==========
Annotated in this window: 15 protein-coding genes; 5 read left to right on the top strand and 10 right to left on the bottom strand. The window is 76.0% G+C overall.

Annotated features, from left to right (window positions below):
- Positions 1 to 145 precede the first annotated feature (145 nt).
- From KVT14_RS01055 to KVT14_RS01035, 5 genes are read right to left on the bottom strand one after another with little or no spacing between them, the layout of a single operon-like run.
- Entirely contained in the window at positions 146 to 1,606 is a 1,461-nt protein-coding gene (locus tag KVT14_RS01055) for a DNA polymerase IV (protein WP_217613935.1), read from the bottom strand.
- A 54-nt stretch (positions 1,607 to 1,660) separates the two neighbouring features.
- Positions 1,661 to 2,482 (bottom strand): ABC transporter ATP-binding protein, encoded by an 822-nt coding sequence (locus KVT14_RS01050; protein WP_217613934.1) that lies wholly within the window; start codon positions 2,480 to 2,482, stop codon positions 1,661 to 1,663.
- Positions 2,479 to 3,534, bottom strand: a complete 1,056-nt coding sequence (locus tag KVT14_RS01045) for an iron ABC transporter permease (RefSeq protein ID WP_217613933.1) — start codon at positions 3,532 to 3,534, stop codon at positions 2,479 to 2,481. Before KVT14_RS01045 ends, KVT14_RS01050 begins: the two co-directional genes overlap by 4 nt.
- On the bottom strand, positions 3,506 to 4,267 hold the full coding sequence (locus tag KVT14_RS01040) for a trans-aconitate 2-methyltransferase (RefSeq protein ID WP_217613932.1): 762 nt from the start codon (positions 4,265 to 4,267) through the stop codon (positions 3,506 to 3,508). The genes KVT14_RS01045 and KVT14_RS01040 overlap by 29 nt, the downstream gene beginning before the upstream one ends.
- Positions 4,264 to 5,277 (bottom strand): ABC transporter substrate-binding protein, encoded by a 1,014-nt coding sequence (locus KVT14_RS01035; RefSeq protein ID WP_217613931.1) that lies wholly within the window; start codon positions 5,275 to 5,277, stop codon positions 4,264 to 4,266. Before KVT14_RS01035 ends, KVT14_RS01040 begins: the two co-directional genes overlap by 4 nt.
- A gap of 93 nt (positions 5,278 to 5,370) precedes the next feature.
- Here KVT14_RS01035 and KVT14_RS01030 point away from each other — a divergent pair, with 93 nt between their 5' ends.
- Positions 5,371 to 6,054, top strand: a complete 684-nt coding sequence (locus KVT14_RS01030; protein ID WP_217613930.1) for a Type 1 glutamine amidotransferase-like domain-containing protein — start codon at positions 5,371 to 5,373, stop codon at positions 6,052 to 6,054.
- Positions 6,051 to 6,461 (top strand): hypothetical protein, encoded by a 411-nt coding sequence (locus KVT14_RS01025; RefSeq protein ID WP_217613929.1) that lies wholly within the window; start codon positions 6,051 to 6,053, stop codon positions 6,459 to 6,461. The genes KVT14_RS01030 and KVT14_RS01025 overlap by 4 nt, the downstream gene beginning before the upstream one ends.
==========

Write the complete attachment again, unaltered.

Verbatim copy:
Annotated in this window: 15 protein-coding genes; 5 read left to right on the top strand and 10 right to left on the bottom strand. The window is 76.0% G+C overall.

Annotated features, from left to right (window positions below):
- Positions 1 to 145 precede the first annotated feature (145 nt).
- From KVT14_RS01055 to KVT14_RS01035, 5 genes are read right to left on the bottom strand one after another with little or no spacing between them, the layout of a single operon-like run.
- Entirely contained in the window at positions 146 to 1,606 is a 1,461-nt protein-coding gene (locus tag KVT14_RS01055) for a DNA polymerase IV (protein WP_217613935.1), read from the bottom strand.
- A 54-nt stretch (positions 1,607 to 1,660) separates the two neighbouring features.
- Positions 1,661 to 2,482 (bottom strand): ABC transporter ATP-binding protein, encoded by an 822-nt coding sequence (locus KVT14_RS01050; protein WP_217613934.1) that lies wholly within the window; start codon positions 2,480 to 2,482, stop codon positions 1,661 to 1,663.
- Positions 2,479 to 3,534, bottom strand: a complete 1,056-nt coding sequence (locus tag KVT14_RS01045) for an iron ABC transporter permease (RefSeq protein ID WP_217613933.1) — start codon at positions 3,532 to 3,534, stop codon at positions 2,479 to 2,481. Before KVT14_RS01045 ends, KVT14_RS01050 begins: the two co-directional genes overlap by 4 nt.
- On the bottom strand, positions 3,506 to 4,267 hold the full coding sequence (locus tag KVT14_RS01040) for a trans-aconitate 2-methyltransferase (RefSeq protein ID WP_217613932.1): 762 nt from the start codon (positions 4,265 to 4,267) through the stop codon (positions 3,506 to 3,508). The genes KVT14_RS01045 and KVT14_RS01040 overlap by 29 nt, the downstream gene beginning before the upstream one ends.
- Positions 4,264 to 5,277 (bottom strand): ABC transporter substrate-binding protein, encoded by a 1,014-nt coding sequence (locus KVT14_RS01035; RefSeq protein ID WP_217613931.1) that lies wholly within the window; start codon positions 5,275 to 5,277, stop codon positions 4,264 to 4,266. Before KVT14_RS01035 ends, KVT14_RS01040 begins: the two co-directional genes overlap by 4 nt.
- A gap of 93 nt (positions 5,278 to 5,370) precedes the next feature.
- Here KVT14_RS01035 and KVT14_RS01030 point away from each other — a divergent pair, with 93 nt between their 5' ends.
- Positions 5,371 to 6,054, top strand: a complete 684-nt coding sequence (locus KVT14_RS01030; protein ID WP_217613930.1) for a Type 1 glutamine amidotransferase-like domain-containing protein — start codon at positions 5,371 to 5,373, stop codon at positions 6,052 to 6,054.
- Positions 6,051 to 6,461 (top strand): hypothetical protein, encoded by a 411-nt coding sequence (locus KVT14_RS01025; RefSeq protein ID WP_217613929.1) that lies wholly within the window; start codon positions 6,051 to 6,053, stop codon positions 6,459 to 6,461. The genes KVT14_RS01030 and KVT14_RS01025 overlap by 4 nt, the downstream gene beginning before the upstream one ends.